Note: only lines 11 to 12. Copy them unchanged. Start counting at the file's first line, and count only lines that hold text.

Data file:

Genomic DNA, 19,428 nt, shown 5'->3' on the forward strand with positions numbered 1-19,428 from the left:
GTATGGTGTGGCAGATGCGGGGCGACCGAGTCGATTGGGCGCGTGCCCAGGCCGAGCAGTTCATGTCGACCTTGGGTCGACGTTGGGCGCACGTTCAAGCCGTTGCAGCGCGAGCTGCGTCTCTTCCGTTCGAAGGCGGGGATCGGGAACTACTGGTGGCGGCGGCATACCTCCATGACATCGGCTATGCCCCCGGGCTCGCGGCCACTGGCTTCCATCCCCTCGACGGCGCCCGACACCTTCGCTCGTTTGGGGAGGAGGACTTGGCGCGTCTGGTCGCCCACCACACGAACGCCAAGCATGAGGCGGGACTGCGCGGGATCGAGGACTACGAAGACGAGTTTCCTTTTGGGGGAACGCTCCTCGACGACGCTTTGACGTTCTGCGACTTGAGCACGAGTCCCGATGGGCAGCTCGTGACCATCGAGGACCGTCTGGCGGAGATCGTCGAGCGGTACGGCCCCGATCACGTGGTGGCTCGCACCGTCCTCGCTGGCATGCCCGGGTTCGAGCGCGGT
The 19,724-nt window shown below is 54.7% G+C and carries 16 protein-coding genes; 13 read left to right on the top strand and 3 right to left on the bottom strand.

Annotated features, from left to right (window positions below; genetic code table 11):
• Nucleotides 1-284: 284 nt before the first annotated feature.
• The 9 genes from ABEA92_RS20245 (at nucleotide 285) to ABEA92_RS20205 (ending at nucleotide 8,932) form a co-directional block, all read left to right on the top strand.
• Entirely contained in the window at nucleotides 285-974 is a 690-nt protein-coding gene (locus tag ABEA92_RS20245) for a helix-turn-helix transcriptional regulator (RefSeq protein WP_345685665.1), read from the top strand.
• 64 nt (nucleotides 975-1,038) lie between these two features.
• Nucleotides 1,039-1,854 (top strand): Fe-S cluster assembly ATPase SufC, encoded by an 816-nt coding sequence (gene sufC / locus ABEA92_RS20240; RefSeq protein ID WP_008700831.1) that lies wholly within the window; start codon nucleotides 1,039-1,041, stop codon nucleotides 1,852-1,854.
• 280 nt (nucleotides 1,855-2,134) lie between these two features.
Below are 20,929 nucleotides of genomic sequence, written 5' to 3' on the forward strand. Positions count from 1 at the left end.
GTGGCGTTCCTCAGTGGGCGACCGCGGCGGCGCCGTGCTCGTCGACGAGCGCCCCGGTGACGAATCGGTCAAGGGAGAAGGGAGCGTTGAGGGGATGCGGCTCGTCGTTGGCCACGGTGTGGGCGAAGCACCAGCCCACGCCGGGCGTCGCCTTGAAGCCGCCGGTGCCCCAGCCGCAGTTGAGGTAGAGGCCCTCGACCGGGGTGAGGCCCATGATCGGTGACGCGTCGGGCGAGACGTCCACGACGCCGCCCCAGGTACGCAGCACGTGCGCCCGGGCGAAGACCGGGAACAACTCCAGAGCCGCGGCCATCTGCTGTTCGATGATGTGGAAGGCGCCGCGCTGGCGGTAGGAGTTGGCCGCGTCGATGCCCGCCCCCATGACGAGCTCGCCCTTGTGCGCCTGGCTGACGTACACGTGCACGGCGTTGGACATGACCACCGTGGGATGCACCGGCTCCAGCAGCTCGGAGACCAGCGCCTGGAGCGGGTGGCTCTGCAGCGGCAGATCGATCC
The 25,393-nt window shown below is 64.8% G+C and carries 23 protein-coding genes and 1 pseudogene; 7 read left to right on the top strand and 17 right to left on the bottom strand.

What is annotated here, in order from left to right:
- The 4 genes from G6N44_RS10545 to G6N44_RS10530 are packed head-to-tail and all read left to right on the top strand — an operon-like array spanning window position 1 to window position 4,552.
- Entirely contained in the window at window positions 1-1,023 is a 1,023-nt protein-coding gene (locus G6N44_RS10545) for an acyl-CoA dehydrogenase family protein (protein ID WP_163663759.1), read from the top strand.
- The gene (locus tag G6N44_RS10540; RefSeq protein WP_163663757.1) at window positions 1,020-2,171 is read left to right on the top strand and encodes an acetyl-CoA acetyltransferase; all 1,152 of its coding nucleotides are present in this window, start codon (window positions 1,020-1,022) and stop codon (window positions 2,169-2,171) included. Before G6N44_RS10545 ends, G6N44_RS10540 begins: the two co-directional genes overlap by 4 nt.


Below are 20,929 nucleotides of genomic sequence, written 5' to 3' on the forward strand. Positions count from 1 at the left end.
GTGGCGTTCCTCAGTGGGCGACCGCGGCGGCGCCGTGCTCGTCGACGAGCGCCCCGGTGACGAATCGGTCAAGGGAGAAGGGAGCGTTGAGGGGATGCGGCTCGTCGTTGGCCACGGTGTGGGCGAAGCACCAGCCCACGCCGGGCGTCGCCTTGAAGCCGCCGGTGCCCCAGCCGCAGTTGAGGTAGAGGCCCTCGACCGGGGTGAGGCCCATGATCGGTGACGCGTCGGGCGAGACGTCCACGACGCCGCCCCAGGTACGCAGCACGTGCGCCCGGGCGAAGACCGGGAACAACTCCAGAGCCGCGGCCATCTGCTGTTCGATGATGTGGAAGGCGCCGCGCTGGCGGTAGGAGTTGGCCGCGTCGATGCCCGCCCCCATGACGAGCTCGCCCTTGTGCGCCTGGCTGACGTACACGTGCACGGCGTTGGACATGACCACCGTGGGATGCACCGGCTCCAGCAGCTCGGAGACCAGCGCCTGGAGCGGGTGGCTCTGCAGCGGCAGATCGATCC